Kabila promises polls, signs show otherwise.
By CHEGE MBITIRUbrThe New Year hours away, security agencies in the Democratic Republic of Congo's capital, Kinshasa, inauspiciously did what President Joseph Kabila should put an end to.Prior to anti-Kabila demonstrations the agencies were quelling, the government had shut down most of the mobile phone networks to disrupt the opposition's tactics.
The "bush telegraph" worked. Demonstrators turned up.
At least seven people died."Barbarism!" The Catholic Church lamented.
A statement on behalf of the UN Secretary General to get civilized and "uphold the rights of the Congolese people to the freedom of speech and peaceful assembly."By default, following his father, Laurent Kabila's assassination, Kabila became president in 2001, with hindsight, it wasKabila now 46 and in power for 17 yearsa case of a cancer patient entrusted to a schoolgirl playing nurse.
Luckily, Kabila had help from myriad international organisations and governments, including Africa's. A new constitution was promulgated in 2006. In elections the U.
N. supervised, Kabila won.
Given a chance to supervise the next round in five years, the government bungled. But that was tolerable.
Kabila's constitutional term would end on December 31, 2016. Kabila didn't budge. The government gave "reasons" why holding elections was impossible.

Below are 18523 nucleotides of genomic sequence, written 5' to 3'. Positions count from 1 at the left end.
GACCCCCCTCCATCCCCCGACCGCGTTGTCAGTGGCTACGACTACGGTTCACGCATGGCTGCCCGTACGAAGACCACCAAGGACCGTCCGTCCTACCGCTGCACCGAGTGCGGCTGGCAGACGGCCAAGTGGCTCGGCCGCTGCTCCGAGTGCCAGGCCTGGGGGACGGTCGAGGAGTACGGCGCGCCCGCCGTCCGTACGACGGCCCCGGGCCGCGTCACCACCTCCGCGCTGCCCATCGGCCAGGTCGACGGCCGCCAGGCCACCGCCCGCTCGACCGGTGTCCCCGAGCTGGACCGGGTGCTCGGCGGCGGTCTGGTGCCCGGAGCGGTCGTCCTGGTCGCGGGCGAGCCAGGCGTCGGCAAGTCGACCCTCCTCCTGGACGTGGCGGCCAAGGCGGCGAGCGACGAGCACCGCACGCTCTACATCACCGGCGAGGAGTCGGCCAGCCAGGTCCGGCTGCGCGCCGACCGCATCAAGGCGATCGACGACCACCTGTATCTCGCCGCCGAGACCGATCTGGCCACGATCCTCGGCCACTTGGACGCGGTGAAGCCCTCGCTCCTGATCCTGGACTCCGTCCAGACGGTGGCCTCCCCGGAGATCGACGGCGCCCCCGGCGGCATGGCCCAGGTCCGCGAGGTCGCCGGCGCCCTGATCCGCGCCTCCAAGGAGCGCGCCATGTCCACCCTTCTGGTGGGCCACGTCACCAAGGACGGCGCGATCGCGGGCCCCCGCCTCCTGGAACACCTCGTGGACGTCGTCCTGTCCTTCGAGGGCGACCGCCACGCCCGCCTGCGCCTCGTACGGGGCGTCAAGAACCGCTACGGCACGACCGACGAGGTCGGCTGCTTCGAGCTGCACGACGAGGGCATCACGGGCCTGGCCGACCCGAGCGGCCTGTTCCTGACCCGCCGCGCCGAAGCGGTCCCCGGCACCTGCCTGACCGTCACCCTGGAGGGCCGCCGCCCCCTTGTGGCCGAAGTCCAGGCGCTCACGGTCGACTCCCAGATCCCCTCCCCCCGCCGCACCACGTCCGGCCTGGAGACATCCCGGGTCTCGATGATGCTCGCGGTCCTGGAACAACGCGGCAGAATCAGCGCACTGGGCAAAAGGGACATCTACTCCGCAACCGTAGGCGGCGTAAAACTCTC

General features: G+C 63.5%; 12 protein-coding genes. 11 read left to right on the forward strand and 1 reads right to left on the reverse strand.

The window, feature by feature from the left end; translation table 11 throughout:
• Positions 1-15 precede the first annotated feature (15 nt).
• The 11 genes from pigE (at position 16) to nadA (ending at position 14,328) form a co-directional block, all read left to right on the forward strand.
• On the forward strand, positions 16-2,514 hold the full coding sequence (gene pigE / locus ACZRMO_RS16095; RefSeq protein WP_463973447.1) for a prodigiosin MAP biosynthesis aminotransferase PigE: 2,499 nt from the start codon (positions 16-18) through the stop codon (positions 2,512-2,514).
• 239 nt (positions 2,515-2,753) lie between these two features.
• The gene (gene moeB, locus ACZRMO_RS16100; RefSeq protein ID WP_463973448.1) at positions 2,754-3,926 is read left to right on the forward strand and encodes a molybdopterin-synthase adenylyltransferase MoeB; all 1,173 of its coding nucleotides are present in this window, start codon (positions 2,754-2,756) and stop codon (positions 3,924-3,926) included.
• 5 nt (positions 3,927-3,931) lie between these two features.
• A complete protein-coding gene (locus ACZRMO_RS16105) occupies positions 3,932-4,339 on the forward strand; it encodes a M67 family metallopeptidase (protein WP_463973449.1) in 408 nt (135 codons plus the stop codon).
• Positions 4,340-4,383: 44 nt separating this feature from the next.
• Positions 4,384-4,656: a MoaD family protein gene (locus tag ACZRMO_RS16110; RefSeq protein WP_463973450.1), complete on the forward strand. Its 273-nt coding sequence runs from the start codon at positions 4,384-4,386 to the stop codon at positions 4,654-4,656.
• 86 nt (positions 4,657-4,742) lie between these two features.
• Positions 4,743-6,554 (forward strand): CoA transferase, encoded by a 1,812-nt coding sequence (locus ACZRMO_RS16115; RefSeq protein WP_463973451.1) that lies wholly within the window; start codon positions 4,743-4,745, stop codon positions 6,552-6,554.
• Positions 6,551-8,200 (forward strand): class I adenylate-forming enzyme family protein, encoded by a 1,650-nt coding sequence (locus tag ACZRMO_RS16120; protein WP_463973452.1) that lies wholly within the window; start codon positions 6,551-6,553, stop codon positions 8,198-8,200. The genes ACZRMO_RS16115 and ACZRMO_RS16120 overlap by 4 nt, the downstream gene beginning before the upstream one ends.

So ridiculous reasons were a 12-old could punch in a 50-ton trailer truck holes.Nonetheless, "Men and Women of Cloth" worked out a truce: Kabila would remain on "The Seat" for a year, pending elections in a year.
Kabila didn't budge. On Christmas Day, armed persons returned the compliment.
They burned down one of his palaces in North Kivu province. That's not surprising.
During Kabila's tenure, violence by and large, remained in North and South Kivu provinces, with sporadic eruptions in eastern regions.Unfortunately, due to his insistence on for-life-like remaining on "The Seat," violence has spread into the country's central Kasai region.
Zeid Ra'ad al-Hussein, the UN High Commissioner for Human Rights recently described the region as "landscape of horror" recently. Assuming what the Human Rights Watch says is only 20 per cent correctthis writer thinks it's 90-plus soMs Zeid's on the mark.
Statistics aside, it's common knowledge the DRC, with a population estimated at 79 million and nearly a quarter the size of the US is naturally well endowed.That's why humans have survived since the plunder in 1870s by Belgian King Leopold, with myopic local collaborators.
The plunder continues.The Economist magazine reports on December 21, the US imposed sanctions on one of Kabila's money buddies, Dan Getler.
According to the Treasury Department, the deals he brokered between the Kabila government and multinationals amounted to the DRC's $1.36 billion loss. That's only one case.
Now Kabila has promised elections by December this year. Inauspicious signs indicate otherwise.
As in 2006, the organisations that hammered some sense into the DRC leadership need into high gear and not relent until they finally get it right.A day of national stupidity is a vice more than a century ignominious.